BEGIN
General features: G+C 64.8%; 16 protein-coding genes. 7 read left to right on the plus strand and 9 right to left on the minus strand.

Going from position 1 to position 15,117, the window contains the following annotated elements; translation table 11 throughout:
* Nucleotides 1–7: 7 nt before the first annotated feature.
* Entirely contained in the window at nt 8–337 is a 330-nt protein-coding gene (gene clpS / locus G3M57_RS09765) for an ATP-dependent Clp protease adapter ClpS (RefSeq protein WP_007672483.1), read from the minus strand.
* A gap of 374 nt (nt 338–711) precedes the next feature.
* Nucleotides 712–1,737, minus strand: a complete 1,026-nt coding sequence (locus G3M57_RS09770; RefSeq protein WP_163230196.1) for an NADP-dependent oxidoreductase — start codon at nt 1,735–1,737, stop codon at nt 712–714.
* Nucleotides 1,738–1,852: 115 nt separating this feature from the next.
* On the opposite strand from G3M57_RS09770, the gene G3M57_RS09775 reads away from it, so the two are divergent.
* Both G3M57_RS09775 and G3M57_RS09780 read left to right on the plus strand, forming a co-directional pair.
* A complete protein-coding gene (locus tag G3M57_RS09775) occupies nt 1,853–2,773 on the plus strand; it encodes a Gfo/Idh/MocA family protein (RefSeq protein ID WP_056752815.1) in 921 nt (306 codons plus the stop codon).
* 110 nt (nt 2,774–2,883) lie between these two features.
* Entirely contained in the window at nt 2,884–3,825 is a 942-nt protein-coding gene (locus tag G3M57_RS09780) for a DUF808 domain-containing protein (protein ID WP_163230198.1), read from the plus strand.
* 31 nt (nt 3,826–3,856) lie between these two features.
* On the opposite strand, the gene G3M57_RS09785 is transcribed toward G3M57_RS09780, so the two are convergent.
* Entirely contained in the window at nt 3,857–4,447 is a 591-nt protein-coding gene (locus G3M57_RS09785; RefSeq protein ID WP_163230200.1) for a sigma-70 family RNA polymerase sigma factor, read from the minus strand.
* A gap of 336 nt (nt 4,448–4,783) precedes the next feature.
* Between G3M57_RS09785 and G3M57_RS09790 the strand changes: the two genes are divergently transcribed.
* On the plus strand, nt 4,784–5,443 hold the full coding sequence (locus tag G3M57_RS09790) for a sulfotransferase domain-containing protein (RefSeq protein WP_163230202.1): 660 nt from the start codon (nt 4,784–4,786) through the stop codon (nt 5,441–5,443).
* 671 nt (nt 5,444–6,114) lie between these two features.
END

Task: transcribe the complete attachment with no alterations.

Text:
General features: G+C 64.8%; 16 protein-coding genes. 7 read left to right on the plus strand and 9 right to left on the minus strand.

Going from position 1 to position 15,117, the window contains the following annotated elements; translation table 11 throughout:
* Nucleotides 1–7: 7 nt before the first annotated feature.
* Entirely contained in the window at nt 8–337 is a 330-nt protein-coding gene (gene clpS / locus G3M57_RS09765) for an ATP-dependent Clp protease adapter ClpS (RefSeq protein WP_007672483.1), read from the minus strand.
* A gap of 374 nt (nt 338–711) precedes the next feature.
* Nucleotides 712–1,737, minus strand: a complete 1,026-nt coding sequence (locus G3M57_RS09770; RefSeq protein WP_163230196.1) for an NADP-dependent oxidoreductase — start codon at nt 1,735–1,737, stop codon at nt 712–714.
* Nucleotides 1,738–1,852: 115 nt separating this feature from the next.
* On the opposite strand from G3M57_RS09770, the gene G3M57_RS09775 reads away from it, so the two are divergent.
* Both G3M57_RS09775 and G3M57_RS09780 read left to right on the plus strand, forming a co-directional pair.
* A complete protein-coding gene (locus tag G3M57_RS09775) occupies nt 1,853–2,773 on the plus strand; it encodes a Gfo/Idh/MocA family protein (RefSeq protein ID WP_056752815.1) in 921 nt (306 codons plus the stop codon).
* 110 nt (nt 2,774–2,883) lie between these two features.
* Entirely contained in the window at nt 2,884–3,825 is a 942-nt protein-coding gene (locus tag G3M57_RS09780) for a DUF808 domain-containing protein (protein ID WP_163230198.1), read from the plus strand.
* 31 nt (nt 3,826–3,856) lie between these two features.
* On the opposite strand, the gene G3M57_RS09785 is transcribed toward G3M57_RS09780, so the two are convergent.
* Entirely contained in the window at nt 3,857–4,447 is a 591-nt protein-coding gene (locus G3M57_RS09785; RefSeq protein ID WP_163230200.1) for a sigma-70 family RNA polymerase sigma factor, read from the minus strand.
* A gap of 336 nt (nt 4,448–4,783) precedes the next feature.
* Between G3M57_RS09785 and G3M57_RS09790 the strand changes: the two genes are divergently transcribed.
* On the plus strand, nt 4,784–5,443 hold the full coding sequence (locus tag G3M57_RS09790) for a sulfotransferase domain-containing protein (RefSeq protein WP_163230202.1): 660 nt from the start codon (nt 4,784–4,786) through the stop codon (nt 5,441–5,443).
* 671 nt (nt 5,444–6,114) lie between these two features.